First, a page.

Any closing thoughts?

I’m hopeful that indie game-playing community is open to both this kind of game and this kind of method of funding games. Part of the challenge is definitely figuring out how to get the word out there yourself, but Kickstarter is a really cool service and it has a lot of potential for indie game development. I’m excited to have my project on the site and to see how the site develops and grows over time as you open it up to more people. Thanks to you, and thanks to all my backers!

Kickstarting Indie Gaming

There is a potentially decade-defining revolution happening in gaming right now, and not many are noticing. The iPhone, flash games, Xbox Live, Playstation Network, Second Life, Facebook widgets, and even Foursquare haven’t just moved the bar for gaming development —they’ve completely redesigned and re-purposed it.

We’ve gone from game development as an artistic/programming pursuit to the past five years, the age of the blockbuster game. Like Hollywood, anything that doesn’t fit a predetermined market requirement is cast aside. Big console and PC development takes years of work and ginormous sums of money, and as a result, the gaming studios play it safe, releasing sequels, retreads, and other swill. Sound familiar?

But just as there’s more to film than Michael Bay and Jerry Bruckheimer, there’s more to gaming than Mario Kart and Mortal Kombat. Indie game developers have always been around, but they’re now finding friendly outlets and eager gamers thanks to the iPhone, Xbox, and Playstation’s relatively open platforms. For many, it’s the first credible outlet they’ve ever had.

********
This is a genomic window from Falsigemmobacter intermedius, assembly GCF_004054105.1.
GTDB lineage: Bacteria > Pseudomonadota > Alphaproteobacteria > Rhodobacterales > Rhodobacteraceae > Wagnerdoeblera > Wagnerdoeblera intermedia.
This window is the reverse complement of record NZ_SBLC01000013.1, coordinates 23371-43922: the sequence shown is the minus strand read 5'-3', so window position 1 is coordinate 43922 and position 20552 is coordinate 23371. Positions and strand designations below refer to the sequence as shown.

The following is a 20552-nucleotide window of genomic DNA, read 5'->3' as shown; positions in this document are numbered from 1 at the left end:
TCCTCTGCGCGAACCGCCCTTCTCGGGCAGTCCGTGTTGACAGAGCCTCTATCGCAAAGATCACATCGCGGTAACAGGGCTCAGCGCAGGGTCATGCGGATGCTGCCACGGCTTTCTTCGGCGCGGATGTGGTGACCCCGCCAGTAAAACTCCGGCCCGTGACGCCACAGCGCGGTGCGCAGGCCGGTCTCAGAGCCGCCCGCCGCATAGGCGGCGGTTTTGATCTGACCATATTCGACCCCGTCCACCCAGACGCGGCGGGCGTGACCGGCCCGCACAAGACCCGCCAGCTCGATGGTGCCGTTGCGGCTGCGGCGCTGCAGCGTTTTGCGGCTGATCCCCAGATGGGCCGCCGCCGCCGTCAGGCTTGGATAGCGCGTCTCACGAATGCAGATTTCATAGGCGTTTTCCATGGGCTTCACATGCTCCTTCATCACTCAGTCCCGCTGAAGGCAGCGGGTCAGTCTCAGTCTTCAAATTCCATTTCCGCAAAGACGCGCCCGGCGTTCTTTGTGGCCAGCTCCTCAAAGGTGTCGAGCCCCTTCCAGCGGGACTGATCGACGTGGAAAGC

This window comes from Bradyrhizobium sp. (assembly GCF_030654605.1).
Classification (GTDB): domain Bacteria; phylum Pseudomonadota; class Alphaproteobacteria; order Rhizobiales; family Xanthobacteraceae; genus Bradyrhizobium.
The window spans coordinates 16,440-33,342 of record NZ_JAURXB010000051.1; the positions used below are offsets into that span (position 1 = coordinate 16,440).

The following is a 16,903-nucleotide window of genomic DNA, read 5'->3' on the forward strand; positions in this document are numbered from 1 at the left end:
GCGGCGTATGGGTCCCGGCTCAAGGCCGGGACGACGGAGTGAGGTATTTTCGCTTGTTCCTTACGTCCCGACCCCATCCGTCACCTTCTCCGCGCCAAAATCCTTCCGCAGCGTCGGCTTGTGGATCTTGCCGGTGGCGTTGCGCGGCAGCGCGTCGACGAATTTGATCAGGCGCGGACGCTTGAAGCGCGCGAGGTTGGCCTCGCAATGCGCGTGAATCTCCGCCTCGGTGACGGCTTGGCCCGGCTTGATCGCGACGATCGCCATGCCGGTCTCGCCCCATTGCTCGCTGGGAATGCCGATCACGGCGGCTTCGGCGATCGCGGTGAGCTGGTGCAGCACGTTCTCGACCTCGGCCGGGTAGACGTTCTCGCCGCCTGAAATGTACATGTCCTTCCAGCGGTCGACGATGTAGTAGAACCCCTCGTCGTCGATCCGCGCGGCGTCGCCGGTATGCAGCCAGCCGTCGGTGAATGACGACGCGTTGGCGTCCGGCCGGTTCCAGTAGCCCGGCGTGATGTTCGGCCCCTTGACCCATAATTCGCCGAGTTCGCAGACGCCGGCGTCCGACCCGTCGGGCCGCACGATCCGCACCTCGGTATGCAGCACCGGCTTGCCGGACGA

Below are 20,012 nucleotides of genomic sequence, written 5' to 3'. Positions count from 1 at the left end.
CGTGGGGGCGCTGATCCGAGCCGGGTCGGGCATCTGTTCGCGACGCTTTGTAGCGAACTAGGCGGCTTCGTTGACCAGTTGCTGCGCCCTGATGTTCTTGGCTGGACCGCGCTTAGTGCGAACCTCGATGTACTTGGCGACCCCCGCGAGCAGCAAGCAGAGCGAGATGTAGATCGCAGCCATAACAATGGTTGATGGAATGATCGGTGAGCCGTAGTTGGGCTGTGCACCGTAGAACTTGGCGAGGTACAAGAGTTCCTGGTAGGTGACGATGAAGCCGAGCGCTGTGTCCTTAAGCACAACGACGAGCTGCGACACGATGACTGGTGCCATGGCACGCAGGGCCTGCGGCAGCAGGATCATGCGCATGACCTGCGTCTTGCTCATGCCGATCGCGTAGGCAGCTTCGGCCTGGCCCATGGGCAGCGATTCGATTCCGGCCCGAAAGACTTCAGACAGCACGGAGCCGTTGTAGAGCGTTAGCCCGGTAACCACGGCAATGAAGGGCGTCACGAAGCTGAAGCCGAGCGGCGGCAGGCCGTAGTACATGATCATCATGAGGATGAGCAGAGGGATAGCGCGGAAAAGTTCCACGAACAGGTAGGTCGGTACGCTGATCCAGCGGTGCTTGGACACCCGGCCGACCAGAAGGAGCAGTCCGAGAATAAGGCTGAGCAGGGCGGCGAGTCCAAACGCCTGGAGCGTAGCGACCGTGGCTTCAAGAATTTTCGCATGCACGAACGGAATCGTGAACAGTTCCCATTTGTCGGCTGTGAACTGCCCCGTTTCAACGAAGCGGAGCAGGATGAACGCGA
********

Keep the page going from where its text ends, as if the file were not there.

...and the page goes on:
But still, there is money — a lack of it. And for some developers, that’s where Kickstarter has come in. We’ve had games like High Strangeness, Liferaft, and Resonance — all excellent. Another set in the post-election demonstrations in Iran (we’ll be posting an interview with its developer tomorrow). Also a documentary on competitive Street Fighter 4, a Halo-based talk show, and a new video game journal, among many others.

The rewards are often great. In addition to the games themselves, creators have offered to base characters after backers and use them as in-game voices. And for the creators: I don’t know the ownership stakes normally given to game developers, but I can take a guess. On Kickstarter creators always keep full creative control and intellectual property.

If you aren’t a big gamer you probably don’t think of these people as artists in the same way you do filmmakers, painters, or musicians. And considering what’s out there, you aren’t wrong. But a good game developer or designer’s work can be just as profound and just as serious as anyone else’s. Visit a couple of the projects above and I bet you’ll agree.